Herniated Disc in the Lower Back

Herniated Disc in the Lower Back

A herniated disc in the lower back can be a devastating diagnostic blow for any patient to receive. Disc herniations convey the specter of doom upon all who are diagnosed with them.  Lower back pain conditions have long been the bane of the working person and especially those involved in manual labor and seated job roles. A lower back injury is perhaps the worst possible agony that a human can endure.

This article discusses my own experiences being diagnosed with 2 lower back herniations very young in an active life. I detail the reasons why my pain worsened after diagnosis and how I was never informed of the true asymptomatic nature of most disc pathologies by my doctors.  Luckily, through diligent research efforts, I discovered the facts for myself and have dedicated myself to helping others to do the same.  I can still feel the worst instances of acute pain etched deeply into my mind and heart to this very day.


Herniated Disc in the Lower Back Diagnosis

I clearly remember feeling faint when my doctor announced that I had 2 herniated discs in my lumbar spine during my early 20’s. I felt as if my life was over and my back would never be the same again.

I had already suffered from several years of episodic acute back pain since the age of 16, which had been blamed on degenerative disc disease, mild scoliosis and muscle imbalances.

My pain worsened terribly after the confirmation of my herniated discs. My doctor had ordered an MRI of the spine to locate what he thought might be a disc injury.  Prior to the test, he had built up such anxiety in me by explaining all the potential horrors of a disc herniation. I had also been conditioned to fear herniations, since my mother had one which resulted in a horrible and unsuccessful surgery in her low back, as well.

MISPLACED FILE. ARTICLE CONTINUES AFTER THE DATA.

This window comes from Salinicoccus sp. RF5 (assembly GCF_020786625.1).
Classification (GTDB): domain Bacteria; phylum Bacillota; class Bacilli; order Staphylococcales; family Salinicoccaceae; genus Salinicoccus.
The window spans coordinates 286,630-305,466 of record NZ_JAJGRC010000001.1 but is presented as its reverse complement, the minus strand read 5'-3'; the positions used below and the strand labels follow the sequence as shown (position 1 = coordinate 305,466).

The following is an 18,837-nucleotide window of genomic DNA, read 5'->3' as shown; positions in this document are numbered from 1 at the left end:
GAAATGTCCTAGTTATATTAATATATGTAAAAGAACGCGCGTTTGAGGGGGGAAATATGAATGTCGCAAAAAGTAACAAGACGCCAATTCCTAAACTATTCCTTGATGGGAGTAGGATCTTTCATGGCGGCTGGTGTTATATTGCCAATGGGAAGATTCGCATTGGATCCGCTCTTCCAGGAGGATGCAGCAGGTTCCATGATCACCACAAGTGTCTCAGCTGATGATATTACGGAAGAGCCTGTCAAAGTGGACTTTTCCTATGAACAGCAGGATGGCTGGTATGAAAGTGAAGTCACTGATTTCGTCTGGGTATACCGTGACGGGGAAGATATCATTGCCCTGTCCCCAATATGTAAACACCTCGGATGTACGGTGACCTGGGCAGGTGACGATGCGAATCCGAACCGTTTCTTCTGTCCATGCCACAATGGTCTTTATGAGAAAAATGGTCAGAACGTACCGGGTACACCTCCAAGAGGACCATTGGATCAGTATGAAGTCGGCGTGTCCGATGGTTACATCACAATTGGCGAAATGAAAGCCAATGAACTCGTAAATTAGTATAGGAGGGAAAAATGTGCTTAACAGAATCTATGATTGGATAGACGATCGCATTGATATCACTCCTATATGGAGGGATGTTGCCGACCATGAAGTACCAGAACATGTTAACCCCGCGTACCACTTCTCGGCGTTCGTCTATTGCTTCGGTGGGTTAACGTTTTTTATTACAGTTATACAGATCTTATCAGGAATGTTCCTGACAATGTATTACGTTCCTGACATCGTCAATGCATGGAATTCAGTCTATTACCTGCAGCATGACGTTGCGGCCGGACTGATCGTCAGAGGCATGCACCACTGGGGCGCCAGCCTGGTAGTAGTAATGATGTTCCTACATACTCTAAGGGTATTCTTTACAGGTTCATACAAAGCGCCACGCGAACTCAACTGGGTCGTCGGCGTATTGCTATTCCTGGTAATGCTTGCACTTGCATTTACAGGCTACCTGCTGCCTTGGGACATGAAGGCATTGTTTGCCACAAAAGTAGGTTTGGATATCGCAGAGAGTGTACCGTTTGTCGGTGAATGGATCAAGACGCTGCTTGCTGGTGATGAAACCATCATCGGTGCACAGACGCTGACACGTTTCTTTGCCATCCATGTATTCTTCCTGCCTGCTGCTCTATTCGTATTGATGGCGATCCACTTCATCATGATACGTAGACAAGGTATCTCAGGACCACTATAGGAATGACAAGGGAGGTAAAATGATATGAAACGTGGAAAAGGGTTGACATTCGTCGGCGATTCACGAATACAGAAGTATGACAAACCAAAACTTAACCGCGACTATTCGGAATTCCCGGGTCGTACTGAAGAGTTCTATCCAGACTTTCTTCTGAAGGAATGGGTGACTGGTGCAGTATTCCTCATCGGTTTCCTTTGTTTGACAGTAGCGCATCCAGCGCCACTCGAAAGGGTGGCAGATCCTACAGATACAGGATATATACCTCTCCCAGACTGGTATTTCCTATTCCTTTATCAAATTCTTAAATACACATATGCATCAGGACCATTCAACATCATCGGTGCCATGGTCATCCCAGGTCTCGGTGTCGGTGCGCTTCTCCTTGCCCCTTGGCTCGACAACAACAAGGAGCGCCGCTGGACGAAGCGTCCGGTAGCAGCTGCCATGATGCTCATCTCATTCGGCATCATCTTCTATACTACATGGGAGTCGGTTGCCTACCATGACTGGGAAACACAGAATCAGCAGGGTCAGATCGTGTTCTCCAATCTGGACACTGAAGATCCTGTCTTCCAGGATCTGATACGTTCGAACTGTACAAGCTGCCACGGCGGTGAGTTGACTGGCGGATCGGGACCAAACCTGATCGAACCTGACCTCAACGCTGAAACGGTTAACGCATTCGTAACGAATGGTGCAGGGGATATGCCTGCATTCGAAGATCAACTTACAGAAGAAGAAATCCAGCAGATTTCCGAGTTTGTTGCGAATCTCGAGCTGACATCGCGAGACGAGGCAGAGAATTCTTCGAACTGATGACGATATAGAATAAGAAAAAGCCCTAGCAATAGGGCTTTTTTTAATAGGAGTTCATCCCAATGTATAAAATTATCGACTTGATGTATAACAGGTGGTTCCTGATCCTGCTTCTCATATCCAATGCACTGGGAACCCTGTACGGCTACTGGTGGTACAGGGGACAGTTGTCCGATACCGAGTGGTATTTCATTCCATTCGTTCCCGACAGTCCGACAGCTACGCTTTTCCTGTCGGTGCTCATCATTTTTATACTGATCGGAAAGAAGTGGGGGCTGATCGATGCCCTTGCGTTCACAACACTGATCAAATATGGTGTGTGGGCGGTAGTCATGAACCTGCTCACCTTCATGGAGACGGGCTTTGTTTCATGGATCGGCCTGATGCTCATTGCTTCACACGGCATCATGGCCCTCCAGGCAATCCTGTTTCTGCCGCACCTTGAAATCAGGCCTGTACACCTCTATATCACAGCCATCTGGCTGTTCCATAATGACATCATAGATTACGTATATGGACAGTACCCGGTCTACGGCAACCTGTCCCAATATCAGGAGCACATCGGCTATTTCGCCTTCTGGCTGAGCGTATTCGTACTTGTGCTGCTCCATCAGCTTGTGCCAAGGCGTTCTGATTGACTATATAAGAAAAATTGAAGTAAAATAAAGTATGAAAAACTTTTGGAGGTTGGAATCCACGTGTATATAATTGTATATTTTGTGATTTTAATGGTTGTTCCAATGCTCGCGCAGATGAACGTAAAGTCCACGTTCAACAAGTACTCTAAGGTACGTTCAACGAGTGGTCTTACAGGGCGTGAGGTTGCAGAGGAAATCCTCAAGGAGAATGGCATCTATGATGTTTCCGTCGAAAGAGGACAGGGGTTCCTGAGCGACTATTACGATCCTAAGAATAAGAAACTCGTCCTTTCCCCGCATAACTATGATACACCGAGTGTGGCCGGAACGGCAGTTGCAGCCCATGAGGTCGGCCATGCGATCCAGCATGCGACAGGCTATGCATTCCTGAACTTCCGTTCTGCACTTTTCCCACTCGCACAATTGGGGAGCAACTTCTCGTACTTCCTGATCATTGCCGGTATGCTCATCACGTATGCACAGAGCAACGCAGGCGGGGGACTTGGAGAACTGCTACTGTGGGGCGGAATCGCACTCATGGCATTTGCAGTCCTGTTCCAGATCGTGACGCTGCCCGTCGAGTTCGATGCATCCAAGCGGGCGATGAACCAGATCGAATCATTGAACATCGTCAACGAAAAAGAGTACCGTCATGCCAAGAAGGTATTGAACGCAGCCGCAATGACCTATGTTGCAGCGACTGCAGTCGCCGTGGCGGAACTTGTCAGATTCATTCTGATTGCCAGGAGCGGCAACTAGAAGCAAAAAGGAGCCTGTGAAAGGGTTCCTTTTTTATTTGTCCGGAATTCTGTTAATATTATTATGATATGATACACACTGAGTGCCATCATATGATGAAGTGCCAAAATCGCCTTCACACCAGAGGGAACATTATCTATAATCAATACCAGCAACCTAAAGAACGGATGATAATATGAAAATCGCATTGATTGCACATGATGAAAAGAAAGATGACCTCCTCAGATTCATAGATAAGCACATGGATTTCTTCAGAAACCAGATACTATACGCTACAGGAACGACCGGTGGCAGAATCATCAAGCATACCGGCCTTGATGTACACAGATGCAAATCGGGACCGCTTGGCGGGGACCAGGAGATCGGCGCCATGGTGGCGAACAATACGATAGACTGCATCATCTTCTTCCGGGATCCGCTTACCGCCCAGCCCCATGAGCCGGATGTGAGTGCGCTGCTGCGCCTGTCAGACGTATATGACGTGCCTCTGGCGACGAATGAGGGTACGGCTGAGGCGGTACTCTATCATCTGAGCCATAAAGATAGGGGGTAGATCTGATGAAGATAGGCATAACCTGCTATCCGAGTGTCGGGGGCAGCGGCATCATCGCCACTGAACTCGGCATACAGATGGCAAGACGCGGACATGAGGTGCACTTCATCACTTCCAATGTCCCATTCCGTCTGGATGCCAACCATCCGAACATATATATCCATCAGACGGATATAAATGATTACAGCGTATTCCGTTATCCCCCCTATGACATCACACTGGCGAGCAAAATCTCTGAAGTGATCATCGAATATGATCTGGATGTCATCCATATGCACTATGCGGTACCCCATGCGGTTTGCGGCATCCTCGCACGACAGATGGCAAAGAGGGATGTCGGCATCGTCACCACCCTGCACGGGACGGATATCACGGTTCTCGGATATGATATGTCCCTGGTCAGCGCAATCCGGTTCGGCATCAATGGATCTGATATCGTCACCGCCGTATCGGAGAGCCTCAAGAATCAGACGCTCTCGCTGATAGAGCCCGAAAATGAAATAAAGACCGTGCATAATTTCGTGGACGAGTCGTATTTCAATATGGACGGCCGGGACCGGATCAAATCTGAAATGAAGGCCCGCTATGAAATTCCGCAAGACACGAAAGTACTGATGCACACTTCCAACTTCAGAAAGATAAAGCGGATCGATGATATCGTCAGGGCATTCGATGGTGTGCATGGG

I was scared to death and my heart broke when my worst fears were discovered to be true: I had herniated discs; 2 of them.


Herniated Disc in the Lower Back Evolution

Once diagnosed, I intensified my treatment regimens to find some measure of relief from my steadily worsening pain. I tried therapy after therapy and treatment after treatment. I tried the medical approach, the alternative approach and a variety of complementary medical practices.  Nothing worked.

Sure, I received some minor benefits from a few lower back pain treatments and was convinced that some were keeping my pain from taking over. In reality, I was simply paying all this out of pocket expense for nothing. I wasted literally tens of thousands of dollars on treatments to cure conditions which turned out to be completely innocent.

Maybe this is the reason why I am so fired up over the injustices of back pain. Do you think?

Eventually my continuing treatment and research efforts brought me around to meet an interesting man who is world renowned for treating chronic pain:
John E. Sarno, MD.


Herniated Disc in the Lower Back Realities

I learned from the very best doctors in the orthopedic, neurology and physical medicine fields, such as Dr. John Sarno, that disc herniations are almost never responsible for lasting pain. Sure any injury can hurt for a short time, but should heal in a matter of weeks; not 18 years.

I continuously studied back pain as if my life depended on it. After all, it did.

Know thy enemy and thou shalt conquer.

I took this to heart and became a full time back pain scholar. I learned why my chronic lumbar back pain never improved. I finally had a logical answer which made perfect sense, but defied detection until I realized the truth about disc pathologies. I applied this knowledge to my own back pain condition and began to feel better. I actually cured myself of all of my pain.

The lessons I learned still serve me well, for I do not blame these 2 lumbar herniations for much of anything. I do, after all, have far more serious structural concerns to deal with at this point in time.

Let's end this discussion with some basic facts to consider:

Most herniated discs in the lower back are caused through normal degenerative processes. They are not inherently symptomatic and in fact, only a small percentage of disc pathologies will demonstrate the characteristics which make them capable of causing any pain whatsoever.

Mild to moderate disc issues should actually be called nonissues, since that is what they are, almost without exception. Please consider researching these truths for yourself before wasting decades of your life seeking ineffectual treatment, like I did.



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